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George Polk Awards

George Polk Awards
The George Polk Awards are conferred annually to honor special achievement in journalism. They were established by Long Island University in 1949 to commemorate Polk, a CBS correspondent murdered the year before while covering the Greek civil war. Winners are chosen from newspapers, magazines, television, radio and online news organizations. Judges place a premium on investigative and enterprise work that is original, requires digging and resourcefulness, and brings results. Some of the most respected names in journalism have won Polk Awards, including Edward R. Murrow, Christiane Amanpour, Carl Bernstein, David Halberstam, Gay Talese, Fred Friendly, I.F. Stone, Morley Safer, Joseph Lelyveld, Anthony Lukas and Walter Cronkite. The awards are presented each spring at a luncheon in Manhattan and are preceded the night before by the Polk Seminar, which features a panel of winners discussing topics in journalism.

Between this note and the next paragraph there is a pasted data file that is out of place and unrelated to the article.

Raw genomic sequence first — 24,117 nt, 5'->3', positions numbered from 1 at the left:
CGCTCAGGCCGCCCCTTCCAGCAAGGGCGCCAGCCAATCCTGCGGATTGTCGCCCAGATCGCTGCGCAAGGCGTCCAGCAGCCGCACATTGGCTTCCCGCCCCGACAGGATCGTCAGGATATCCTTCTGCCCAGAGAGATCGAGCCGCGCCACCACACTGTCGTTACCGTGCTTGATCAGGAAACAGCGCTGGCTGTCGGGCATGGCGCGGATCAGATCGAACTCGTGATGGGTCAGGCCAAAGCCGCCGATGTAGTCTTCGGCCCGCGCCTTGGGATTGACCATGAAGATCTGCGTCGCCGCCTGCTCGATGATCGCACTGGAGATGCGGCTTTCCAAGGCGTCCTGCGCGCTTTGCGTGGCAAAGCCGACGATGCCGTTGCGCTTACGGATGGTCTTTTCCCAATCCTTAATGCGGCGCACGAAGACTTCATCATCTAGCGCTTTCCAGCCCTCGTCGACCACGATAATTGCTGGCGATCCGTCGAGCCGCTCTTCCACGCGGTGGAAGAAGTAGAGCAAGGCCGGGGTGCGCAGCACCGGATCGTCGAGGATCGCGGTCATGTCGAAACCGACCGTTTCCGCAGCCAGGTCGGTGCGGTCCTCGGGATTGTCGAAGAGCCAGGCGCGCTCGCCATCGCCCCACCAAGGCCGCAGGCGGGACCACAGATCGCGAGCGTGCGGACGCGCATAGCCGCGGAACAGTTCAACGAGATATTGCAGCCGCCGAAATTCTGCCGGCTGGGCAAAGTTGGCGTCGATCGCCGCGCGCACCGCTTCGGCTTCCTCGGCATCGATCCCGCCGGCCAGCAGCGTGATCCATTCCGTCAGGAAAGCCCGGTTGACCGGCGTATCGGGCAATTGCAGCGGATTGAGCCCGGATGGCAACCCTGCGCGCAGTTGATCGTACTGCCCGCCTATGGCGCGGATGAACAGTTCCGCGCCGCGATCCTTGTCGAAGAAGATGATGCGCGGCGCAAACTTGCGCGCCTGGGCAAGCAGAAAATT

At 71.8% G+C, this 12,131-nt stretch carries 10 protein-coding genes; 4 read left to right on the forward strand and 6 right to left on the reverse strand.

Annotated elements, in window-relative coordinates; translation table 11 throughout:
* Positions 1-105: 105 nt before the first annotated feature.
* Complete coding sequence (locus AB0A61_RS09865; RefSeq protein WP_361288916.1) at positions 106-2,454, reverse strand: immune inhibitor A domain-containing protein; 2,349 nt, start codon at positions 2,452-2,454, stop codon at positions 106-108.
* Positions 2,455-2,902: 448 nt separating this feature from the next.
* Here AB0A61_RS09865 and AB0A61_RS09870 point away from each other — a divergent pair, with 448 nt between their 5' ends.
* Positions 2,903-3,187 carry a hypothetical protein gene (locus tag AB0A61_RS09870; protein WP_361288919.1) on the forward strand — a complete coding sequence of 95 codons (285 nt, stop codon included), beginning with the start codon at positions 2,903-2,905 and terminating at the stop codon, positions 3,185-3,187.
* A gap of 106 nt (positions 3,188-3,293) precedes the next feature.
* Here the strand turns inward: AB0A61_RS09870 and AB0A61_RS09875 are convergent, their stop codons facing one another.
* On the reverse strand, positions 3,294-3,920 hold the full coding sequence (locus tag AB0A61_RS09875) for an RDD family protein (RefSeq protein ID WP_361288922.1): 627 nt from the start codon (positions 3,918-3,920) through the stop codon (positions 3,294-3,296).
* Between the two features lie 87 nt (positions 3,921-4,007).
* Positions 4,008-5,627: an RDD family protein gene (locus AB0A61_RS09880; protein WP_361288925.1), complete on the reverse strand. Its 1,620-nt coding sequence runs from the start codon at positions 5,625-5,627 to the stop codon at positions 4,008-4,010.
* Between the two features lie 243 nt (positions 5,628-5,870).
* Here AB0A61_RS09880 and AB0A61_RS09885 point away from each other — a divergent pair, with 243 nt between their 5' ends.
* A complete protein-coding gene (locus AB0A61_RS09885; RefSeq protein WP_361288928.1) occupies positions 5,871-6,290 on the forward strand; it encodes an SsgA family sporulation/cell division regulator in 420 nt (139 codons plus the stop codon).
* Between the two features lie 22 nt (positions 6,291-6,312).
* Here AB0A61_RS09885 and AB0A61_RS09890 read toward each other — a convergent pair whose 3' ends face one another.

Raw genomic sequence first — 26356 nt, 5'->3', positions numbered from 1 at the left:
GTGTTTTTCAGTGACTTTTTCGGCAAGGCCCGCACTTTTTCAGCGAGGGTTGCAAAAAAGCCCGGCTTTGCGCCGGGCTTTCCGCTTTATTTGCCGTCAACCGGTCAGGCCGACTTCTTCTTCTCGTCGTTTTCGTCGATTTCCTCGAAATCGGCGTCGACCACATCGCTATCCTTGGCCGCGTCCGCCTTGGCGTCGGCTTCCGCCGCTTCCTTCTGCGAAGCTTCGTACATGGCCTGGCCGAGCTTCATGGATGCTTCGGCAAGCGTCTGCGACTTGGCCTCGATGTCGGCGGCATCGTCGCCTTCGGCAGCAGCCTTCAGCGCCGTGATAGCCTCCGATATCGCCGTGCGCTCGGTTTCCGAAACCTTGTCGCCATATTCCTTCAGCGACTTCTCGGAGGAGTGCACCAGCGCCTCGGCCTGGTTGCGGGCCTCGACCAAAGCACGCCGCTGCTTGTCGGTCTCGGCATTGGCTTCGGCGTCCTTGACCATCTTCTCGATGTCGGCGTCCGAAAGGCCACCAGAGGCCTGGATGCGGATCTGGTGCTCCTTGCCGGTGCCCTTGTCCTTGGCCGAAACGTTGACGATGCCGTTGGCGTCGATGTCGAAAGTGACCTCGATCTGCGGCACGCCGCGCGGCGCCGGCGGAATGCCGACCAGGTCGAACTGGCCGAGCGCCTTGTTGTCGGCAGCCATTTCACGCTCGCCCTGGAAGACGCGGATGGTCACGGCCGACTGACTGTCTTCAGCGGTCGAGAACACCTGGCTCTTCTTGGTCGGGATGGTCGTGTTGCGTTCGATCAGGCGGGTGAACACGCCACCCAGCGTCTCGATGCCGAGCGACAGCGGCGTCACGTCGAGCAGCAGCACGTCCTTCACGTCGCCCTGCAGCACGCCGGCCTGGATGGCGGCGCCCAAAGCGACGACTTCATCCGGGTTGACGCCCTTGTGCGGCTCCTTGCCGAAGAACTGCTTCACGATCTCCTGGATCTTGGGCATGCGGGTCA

Winners of 2013 George Polk Awards

Long Island University has announced the winners of the 2013 George Polk Awards in Journalism, including
four reporters who revealed the extent of secret surveillance and massive data collected by the National Security Agency. The four – from the British newspaper The Guardian and The Washington Post – were among 30 recipients from 15 news organizations who were recognized in 13 categories for work in 2013.

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Polk Grants for Investigative Reporting

The George Polk Award program provides grants for experienced reporters to undertake investigative projects on themes of social justice. The aim is to shine a light on problems in health, welfare, immigration, discrimination, economic inequality and related areas and to publish the articles on the Web and in print.

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